Little architecture of note survives in Costa Rica, where earthquakes are common. But one late-19th century gem proudly lives on the center of San José. In 1897, Coffee barons constructed the Teatro Nacional, and with it, earned Costa Rica a spot on the international opera circuit. The ornate theater offers tours several times a day, but stop by the box office just off the lobby to see what’s playing. You’ll find performances a couple of nights a week for a fraction of the ticket price you’d pay at a comparable venue in the United States. Left your evening gown or tux back in your bedroom closet? No worries. As long as you don’t show up in shorts or a t-shirt, no one will look askance.
INSIDER TIPChristmas and school vacations mean the theater goes dark from mid-December through late January. Unfortunately, that coincides with some of the busiest weeks of the high season.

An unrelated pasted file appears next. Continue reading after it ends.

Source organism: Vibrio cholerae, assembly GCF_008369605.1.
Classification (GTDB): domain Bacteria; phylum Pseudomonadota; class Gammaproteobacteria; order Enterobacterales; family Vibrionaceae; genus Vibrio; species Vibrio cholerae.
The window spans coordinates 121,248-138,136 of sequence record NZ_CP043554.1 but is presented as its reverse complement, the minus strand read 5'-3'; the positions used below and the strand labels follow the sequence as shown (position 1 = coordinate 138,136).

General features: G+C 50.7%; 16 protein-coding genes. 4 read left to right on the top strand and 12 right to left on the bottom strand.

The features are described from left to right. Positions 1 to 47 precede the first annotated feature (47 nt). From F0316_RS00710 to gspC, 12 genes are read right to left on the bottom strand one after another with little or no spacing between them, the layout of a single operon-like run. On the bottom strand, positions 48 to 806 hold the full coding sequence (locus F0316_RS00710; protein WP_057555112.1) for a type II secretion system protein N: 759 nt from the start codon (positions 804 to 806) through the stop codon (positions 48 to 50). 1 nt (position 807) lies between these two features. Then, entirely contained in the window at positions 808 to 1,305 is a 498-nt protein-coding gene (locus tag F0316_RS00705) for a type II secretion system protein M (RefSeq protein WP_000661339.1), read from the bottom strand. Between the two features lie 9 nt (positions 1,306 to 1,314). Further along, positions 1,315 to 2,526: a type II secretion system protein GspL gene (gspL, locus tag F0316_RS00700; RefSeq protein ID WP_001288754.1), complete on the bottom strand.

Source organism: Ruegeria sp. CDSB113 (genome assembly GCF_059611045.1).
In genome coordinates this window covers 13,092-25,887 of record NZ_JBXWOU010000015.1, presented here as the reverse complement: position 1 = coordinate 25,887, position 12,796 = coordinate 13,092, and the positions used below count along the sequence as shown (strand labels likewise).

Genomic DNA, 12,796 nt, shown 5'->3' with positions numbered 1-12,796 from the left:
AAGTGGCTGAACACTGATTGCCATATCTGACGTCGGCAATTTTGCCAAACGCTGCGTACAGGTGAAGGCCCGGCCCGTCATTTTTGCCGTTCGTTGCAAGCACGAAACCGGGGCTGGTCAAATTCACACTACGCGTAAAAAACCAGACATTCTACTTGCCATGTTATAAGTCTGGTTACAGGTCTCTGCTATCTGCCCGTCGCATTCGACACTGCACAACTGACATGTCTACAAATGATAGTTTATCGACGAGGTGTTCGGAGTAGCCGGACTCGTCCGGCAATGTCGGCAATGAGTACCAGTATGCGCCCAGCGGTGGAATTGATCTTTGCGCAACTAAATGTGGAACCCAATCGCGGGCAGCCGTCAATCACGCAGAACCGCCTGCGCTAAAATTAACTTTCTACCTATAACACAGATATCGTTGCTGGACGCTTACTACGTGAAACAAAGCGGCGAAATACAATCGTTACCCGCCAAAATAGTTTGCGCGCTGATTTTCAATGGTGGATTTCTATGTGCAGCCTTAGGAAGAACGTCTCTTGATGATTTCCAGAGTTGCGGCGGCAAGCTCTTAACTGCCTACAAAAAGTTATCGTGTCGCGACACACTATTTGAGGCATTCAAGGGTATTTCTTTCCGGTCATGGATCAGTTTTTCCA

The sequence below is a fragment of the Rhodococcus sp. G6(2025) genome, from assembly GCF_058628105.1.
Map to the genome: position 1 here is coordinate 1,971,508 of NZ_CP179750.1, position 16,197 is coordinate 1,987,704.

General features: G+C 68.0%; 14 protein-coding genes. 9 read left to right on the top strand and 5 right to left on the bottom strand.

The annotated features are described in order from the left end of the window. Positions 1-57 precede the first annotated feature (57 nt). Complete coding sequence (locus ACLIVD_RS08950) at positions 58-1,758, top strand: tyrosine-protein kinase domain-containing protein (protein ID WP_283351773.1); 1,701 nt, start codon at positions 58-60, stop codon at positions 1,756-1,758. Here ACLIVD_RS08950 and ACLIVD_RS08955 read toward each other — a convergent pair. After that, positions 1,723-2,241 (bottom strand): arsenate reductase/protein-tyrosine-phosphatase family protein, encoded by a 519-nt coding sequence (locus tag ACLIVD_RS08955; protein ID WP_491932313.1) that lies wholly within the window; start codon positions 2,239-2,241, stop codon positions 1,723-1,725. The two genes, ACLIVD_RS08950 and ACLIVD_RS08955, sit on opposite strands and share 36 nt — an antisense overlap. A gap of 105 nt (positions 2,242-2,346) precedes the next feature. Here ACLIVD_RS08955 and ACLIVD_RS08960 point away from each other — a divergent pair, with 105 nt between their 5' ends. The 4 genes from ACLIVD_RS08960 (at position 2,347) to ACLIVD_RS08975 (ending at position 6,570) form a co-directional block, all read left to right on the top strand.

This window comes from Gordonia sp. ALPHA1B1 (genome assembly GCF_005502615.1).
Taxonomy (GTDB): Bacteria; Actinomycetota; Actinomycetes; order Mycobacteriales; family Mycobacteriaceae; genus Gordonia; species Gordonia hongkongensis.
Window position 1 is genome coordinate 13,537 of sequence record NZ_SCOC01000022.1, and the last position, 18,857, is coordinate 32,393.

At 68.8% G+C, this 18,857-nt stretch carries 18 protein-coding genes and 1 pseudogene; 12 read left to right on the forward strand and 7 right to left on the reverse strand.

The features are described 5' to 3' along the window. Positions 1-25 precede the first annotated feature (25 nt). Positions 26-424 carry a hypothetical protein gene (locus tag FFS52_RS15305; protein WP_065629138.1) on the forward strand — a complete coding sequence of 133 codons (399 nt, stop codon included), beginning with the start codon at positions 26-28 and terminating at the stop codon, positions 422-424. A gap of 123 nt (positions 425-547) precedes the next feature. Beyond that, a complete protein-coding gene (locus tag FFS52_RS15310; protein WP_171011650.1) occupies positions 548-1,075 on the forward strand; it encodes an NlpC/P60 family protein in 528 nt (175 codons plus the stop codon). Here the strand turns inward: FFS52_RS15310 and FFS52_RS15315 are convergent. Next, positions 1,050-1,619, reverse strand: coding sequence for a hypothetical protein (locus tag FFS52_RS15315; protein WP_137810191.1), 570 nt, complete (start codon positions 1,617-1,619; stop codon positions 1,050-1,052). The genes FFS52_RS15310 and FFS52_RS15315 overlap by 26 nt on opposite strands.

Shake, Rattle, and Roll at Cartago
Costa Rica sits on the so-called “Ring of Fire” that encircles the Pacific Rim and forms one of the world’s most active seismic zones. The chances are infinitesimally small that an actual earthquake will befall you during your visit to Costa Rica, and on the rare chance that it does, stringent building codes here mitigate the damage. Magmática, a small museum in the eastern Central Valley city of Cartago, teaches you the science of this phenomenon and documents the history of earthquakes in Costa Rica. Of course, everyone makes a beeline for the simulador that simulates an earthquake of 6.4 magnitude that destroyed the city in 1910.
INSIDER TIPStop by Magmática’s restaurant for a yummy lunch of típico Costa Rican food. We recommend eating after you take in the earthquake simulator.